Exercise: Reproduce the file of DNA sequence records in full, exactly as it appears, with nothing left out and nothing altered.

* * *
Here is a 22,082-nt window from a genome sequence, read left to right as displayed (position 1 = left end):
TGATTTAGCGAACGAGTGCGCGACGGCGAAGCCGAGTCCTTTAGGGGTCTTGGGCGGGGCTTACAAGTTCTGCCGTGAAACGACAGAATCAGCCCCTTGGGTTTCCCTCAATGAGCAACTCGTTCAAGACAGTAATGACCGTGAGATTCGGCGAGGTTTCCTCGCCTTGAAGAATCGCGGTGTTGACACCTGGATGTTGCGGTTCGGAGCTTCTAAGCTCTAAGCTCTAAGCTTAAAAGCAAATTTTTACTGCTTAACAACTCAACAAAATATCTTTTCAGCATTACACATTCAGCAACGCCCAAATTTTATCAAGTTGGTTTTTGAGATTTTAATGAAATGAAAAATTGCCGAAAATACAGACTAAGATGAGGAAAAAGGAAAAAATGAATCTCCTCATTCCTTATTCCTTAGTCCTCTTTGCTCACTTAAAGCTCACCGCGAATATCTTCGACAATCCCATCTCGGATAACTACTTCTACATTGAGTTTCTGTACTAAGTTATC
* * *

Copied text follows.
Here is a 22,082-nt window from a genome sequence, read left to right as displayed (position 1 = left end):
TGATTTAGCGAACGAGTGCGCGACGGCGAAGCCGAGTCCTTTAGGGGTCTTGGGCGGGGCTTACAAGTTCTGCCGTGAAACGACAGAATCAGCCCCTTGGGTTTCCCTCAATGAGCAACTCGTTCAAGACAGTAATGACCGTGAGATTCGGCGAGGTTTCCTCGCCTTGAAGAATCGCGGTGTTGACACCTGGATGTTGCGGTTCGGAGCTTCTAAGCTCTAAGCTCTAAGCTTAAAAGCAAATTTTTACTGCTTAACAACTCAACAAAATATCTTTTCAGCATTACACATTCAGCAACGCCCAAATTTTATCAAGTTGGTTTTTGAGATTTTAATGAAATGAAAAATTGCCGAAAATACAGACTAAGATGAGGAAAAAGGAAAAAATGAATCTCCTCATTCCTTATTCCTTAGTCCTCTTTGCTCACTTAAAGCTCACCGCGAATATCTTCGACAATCCCATCTCGGATAACTACTTCTACATTGAGTTTCTGTACTAAGTTATC